On July 26, 1990, the Americans with Disabilities Act was signed into law, paving the way to protect people with disabilities against discrimination.
“That landmark civil rights law ushered in a new era of greater participation, inclusion, independent living and opportunity for people with disabilities,” Garland said. “The ADA has been transformative, opening doors and removing barriers to nearly all aspects of life including community living, housing, education, employment, healthcare, transportation, parental and family rights and voting to name just a few.”
Garland added the anniversary also provides an opportunity to understand the many barriers that remain for those with disabilities.
“We know that far too often, law enforcement officers are forced to respond to individuals experiencing challenges that do not have a law enforcement solution,” Garland said. “This can contribute to significant harm to people experiencing mental health crises, as well as to needless incarceration or institutionalization of such people. At the same time, it puts a great strain on the law enforcement officers who are forced to fill in the gap where community services have failed.”
Garland added the Department of Justice is working across the government to provide communities and law enforcement agencies with support to care for people in crisis.
Garland noted in May the DOJ, along with the Department of Health and Human Services, issued guidance for emergency responses to people who have behavioral health conditions or other disabilities.
“This guidance provides state and local officials with best practices for responding to crises experienced by people with disabilities,” Garland said.
Colorado Mental Health and the Criminal Justice System
Colorado also has a co-responder program. According to the Colorado Behavioral Health Administration’s website, the program pairs up behavioral health specialists and law enforcement officials to respond to behavioral health-related calls for police service.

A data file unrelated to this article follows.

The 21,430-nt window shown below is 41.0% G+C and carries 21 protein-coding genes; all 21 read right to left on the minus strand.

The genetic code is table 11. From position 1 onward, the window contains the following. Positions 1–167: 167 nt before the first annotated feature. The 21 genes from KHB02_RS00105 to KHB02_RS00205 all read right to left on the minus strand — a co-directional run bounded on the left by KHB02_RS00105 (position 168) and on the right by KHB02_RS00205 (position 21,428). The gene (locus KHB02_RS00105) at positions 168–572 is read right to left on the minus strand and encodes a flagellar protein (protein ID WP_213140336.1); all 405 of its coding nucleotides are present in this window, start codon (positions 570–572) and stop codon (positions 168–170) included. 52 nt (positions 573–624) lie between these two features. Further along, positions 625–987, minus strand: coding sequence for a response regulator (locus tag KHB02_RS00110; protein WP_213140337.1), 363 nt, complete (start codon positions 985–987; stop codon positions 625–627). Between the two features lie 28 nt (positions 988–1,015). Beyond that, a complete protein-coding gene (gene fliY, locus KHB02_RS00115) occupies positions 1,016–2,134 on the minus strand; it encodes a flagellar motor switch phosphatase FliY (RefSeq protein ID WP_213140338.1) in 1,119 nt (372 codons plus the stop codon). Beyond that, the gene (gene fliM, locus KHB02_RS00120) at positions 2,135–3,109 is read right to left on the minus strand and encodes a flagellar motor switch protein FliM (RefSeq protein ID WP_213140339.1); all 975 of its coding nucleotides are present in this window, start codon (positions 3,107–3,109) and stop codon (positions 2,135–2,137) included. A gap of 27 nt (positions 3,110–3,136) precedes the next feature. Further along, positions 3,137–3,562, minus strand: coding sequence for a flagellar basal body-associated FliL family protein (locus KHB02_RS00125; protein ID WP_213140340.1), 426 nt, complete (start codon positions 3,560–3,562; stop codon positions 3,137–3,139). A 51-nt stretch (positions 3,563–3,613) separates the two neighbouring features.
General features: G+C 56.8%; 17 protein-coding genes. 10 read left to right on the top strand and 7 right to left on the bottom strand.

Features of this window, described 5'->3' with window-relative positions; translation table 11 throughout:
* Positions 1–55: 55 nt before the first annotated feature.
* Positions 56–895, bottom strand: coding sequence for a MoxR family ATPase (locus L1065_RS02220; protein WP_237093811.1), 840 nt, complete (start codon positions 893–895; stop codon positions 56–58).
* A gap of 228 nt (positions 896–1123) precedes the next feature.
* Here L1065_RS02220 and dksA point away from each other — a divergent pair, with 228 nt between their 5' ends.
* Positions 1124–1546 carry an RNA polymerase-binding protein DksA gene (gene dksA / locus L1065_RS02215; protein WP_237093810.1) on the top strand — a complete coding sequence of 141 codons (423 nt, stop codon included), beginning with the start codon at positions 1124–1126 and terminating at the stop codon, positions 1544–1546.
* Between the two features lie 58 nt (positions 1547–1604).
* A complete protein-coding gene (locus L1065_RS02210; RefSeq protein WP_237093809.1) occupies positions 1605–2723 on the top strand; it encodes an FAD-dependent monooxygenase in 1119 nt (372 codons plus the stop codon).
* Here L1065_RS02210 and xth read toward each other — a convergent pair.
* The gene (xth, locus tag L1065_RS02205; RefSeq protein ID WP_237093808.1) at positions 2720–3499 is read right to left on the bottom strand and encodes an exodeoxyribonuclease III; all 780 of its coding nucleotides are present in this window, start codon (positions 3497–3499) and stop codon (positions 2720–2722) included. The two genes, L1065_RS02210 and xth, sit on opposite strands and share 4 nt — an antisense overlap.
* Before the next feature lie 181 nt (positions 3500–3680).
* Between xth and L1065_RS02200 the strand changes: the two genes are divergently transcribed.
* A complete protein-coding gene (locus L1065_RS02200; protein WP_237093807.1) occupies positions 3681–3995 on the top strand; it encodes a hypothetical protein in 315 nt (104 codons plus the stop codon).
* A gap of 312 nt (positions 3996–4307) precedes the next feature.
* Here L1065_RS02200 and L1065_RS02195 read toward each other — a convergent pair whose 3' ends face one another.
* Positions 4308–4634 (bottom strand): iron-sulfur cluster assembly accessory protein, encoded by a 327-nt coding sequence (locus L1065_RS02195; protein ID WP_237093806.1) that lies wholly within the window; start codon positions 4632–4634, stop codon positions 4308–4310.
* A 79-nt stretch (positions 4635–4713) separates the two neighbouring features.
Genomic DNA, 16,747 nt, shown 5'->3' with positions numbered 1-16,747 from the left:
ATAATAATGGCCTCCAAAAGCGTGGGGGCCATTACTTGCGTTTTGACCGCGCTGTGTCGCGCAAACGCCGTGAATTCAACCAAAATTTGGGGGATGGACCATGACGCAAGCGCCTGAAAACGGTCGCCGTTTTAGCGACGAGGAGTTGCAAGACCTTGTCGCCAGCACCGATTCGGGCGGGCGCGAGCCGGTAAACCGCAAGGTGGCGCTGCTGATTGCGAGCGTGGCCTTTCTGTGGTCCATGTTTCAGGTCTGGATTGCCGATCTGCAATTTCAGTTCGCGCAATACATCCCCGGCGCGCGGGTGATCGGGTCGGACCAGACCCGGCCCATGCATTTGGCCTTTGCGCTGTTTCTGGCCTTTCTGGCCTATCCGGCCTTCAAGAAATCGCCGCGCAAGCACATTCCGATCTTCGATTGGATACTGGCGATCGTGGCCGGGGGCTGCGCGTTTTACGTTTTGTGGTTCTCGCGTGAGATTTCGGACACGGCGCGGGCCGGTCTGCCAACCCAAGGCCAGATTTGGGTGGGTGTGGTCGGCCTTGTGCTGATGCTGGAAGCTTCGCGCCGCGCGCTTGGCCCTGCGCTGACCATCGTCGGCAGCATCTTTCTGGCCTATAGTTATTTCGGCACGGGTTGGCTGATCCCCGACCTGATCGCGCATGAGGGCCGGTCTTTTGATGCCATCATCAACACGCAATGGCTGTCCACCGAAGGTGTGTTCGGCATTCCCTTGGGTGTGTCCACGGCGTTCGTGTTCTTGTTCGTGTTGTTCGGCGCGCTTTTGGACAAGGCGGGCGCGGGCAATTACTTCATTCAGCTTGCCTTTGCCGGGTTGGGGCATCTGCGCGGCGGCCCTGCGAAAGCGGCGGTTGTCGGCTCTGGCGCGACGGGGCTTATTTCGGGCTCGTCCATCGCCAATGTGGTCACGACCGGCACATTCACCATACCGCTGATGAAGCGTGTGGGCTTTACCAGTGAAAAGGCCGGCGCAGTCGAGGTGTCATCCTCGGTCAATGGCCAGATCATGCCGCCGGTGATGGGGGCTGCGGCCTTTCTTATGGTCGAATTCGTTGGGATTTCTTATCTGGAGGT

“On scene, the team works not only to de-escalate the situation, but also provide behavioral health screening and assessment, call disposition planning and referral or linkage to needed services,” BHA’s website said.
According to a fact sheet, the program is located in several counties in the state including in Denver, Boulder, Arapahoe and Jefferson counties. BHA’s website noted nearly 26,000 calls were fielded by Office of Behavioral Health-funded co-responder teams between July 2020 and June 2021 with 98% avoiding arrest.
According to a press release, the DOJ also sent to the Federal Register for publication a notice of proposed rulemaking under the ADA with the goal of improving web and mobile apps access for people with disabilities and to clarify how public entities, like state and local governments, can meet existing ADA obligations.
“This proposed rule, which is the culmination of years of work and collaboration, is a historic moment for the Justice Department,” said Associate Attorney General Vanita Gupta in a press release. “It will help enshrine the right of Americans with disabilities to access critical information needed to lead safe, productive, and prosperous lives.”
A comment period will be open for 60 days from the date the proposed rule is published. Comments can be submitted here.
“This proposed rule marks a significant milestone in the Justice Department’s efforts to advance accessibility in the digital sphere,” said Assistant Attorney General Kristen Clarke of the DOJ’s Civil Rights Division in a press release. “This groundbreaking moment makes clear our commitment to eradicating the barriers faced by people with disabilities and affording equal access to online government programs and services that people around the country depend on every day. We will continue to use every tool available to ensure that people with disabilities are provided full access to the digital town square.”